Tag Archive | Eastern Europe

Eastern Europe: When and why the radical right cuts through


Photo: Michael Thaidiggsmann CC BY-SA 3.0

Radical right parties have firmly established themselves in Central and Eastern Europe (CEE) since 1989. However, their support has waxed and waned far more than that of their counterparts in Western Europe.

This paradox  Bartek Pytlas argues in Radical Right Parties in Central and Eastern Europe: Mainstream Party Competition and Electoral Fortune, a new comparative study of Poland, Slovakia and Hungary, can be explained by the fact that ideological boundaries between radical outsiders and mainstream parties are more blurred. Conservative nationalists (Hungary, Poland) and social populists (Slovakia) provide stiff competition for the CEE radical right, but can also legitimise radical right themes and offer it a route into coalition government (Poland, Slovakia).

 Competition between radical right parties and the mainstream ‘near radical right’, Pytlas argues, should be studied not just in spatial or directional terms (as in conventional party competition theory), but also in discursive terms: what matters is how parties frame and interpret radical nationalist narratives already widely resonant in CEE. Read More…

Does Eastern Europe have lessons for Brexit Britain?


Photo Bob Harvey, CC BY-SA 2.0,

In the aftermath of the EU referendum a number of Central and South East Europeanists wrote blogs reflecting on possible parallels between Brexit and break-ups of multinational socialist states like Yugoslavia and Czechoslovakia in early 1990s.

There are certainly parallels to be drawn.  They lie, as Catherine Baker notes, often in the political dynamics of exiting a large multi-national structure: the desire of smaller nations (Scotland) to ‘exit the exit’; the woes of asymmetric federalism, where nations ina multinational union have varying degrees of autonomy; the changeable nature of public opinion; the EU as a symbol of modernisation and liberalism (the ‘March for Europe’, and the normalisation of  radical positions through by media coverage – and now social media ‘echo chambers;.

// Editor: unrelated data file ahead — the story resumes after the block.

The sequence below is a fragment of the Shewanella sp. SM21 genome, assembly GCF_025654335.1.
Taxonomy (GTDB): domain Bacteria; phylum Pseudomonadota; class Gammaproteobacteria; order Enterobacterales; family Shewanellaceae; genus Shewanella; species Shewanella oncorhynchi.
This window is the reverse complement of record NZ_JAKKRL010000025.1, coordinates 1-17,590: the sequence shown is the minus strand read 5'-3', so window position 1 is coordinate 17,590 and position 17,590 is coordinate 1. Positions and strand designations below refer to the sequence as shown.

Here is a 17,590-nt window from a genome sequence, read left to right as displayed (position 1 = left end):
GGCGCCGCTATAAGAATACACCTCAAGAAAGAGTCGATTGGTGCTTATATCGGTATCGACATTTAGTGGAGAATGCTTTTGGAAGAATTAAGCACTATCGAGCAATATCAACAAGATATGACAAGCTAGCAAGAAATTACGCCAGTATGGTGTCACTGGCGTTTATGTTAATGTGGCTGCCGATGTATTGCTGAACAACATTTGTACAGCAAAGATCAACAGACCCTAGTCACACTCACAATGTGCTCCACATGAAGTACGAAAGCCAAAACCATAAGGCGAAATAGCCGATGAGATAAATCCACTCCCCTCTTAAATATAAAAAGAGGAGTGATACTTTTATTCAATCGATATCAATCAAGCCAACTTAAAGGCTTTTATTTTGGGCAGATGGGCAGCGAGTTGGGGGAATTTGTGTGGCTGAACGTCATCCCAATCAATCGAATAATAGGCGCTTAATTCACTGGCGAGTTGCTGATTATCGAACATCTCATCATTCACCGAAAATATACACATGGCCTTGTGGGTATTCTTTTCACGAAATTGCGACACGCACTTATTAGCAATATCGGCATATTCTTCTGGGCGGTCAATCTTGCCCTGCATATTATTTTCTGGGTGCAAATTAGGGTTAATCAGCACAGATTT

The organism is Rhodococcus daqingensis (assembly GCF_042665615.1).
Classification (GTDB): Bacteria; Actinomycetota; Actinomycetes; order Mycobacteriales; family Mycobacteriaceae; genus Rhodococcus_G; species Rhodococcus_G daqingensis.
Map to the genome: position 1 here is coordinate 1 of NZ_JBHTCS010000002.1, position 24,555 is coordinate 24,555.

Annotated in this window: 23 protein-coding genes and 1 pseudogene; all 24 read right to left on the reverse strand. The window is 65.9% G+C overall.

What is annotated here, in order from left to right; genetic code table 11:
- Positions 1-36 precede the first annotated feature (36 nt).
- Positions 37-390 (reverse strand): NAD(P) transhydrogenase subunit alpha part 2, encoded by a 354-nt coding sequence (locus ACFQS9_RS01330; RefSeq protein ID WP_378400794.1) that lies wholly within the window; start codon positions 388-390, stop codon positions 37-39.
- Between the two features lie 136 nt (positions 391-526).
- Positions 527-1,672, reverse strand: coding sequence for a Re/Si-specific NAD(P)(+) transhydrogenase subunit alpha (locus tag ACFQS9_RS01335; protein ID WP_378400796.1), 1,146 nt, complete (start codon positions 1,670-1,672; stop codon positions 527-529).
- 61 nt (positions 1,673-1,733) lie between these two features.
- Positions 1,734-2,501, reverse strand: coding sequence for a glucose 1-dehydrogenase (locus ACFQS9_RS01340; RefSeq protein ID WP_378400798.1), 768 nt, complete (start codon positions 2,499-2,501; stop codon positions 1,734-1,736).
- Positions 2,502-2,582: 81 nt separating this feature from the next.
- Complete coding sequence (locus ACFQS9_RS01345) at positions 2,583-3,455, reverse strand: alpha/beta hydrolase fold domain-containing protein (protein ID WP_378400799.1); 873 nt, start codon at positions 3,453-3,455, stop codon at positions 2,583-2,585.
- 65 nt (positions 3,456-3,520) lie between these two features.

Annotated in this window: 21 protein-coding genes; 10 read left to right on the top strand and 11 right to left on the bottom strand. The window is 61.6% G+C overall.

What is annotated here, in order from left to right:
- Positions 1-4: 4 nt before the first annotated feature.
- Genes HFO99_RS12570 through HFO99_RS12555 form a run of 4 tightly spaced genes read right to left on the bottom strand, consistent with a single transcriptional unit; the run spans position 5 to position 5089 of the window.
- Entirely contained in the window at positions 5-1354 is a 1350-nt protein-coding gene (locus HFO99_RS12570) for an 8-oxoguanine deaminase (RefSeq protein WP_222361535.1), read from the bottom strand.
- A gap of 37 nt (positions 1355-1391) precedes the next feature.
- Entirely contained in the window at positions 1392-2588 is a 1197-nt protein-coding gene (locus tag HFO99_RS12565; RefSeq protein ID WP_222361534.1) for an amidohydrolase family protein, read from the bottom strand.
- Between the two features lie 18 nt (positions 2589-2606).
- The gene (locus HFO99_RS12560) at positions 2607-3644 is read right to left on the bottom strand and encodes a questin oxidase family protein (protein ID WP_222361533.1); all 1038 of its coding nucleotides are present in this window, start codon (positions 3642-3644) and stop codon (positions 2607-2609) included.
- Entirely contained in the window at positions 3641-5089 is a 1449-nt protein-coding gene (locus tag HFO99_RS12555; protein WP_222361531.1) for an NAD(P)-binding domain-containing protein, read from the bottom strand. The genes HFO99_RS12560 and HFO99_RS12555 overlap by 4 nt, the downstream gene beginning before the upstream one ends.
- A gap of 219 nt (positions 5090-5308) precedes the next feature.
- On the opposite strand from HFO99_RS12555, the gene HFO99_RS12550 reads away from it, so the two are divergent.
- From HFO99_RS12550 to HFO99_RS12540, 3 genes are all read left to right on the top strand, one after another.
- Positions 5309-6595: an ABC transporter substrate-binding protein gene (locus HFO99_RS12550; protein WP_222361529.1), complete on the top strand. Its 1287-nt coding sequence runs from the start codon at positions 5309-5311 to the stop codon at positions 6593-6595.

Scotland’s (now much more likely) exit from the UK – as noted in the lead-in to #indyref – had echoes not only of Yugoslavia’s disintegration or Czechoslovakia’s ‘Velvet Divorce’ in 1992 but also – more distantly, but perhaps more pertinently –  of the dilemmas faced by small, newly independent Central European states emerging from the Habsburg Empire in 1918. Read More…

Something rotten in the state of Czechia?

klima coverThe Czech Republic has been in the news recently because of its politicians’ somewhat quixotic campaign to rebrand the country to the world as ‘Czechia’. But among political scientists and businesspeople the country’s name has long suffered worst damage than this.

Widely seen in the first decade after 1989 as a leading democratiser with high standards of governance overseen by a well-established set of West European-style political parties, the country has since acquired a reputation for engrained political graft and high level corruption, which blemished its record of reform and modernisation.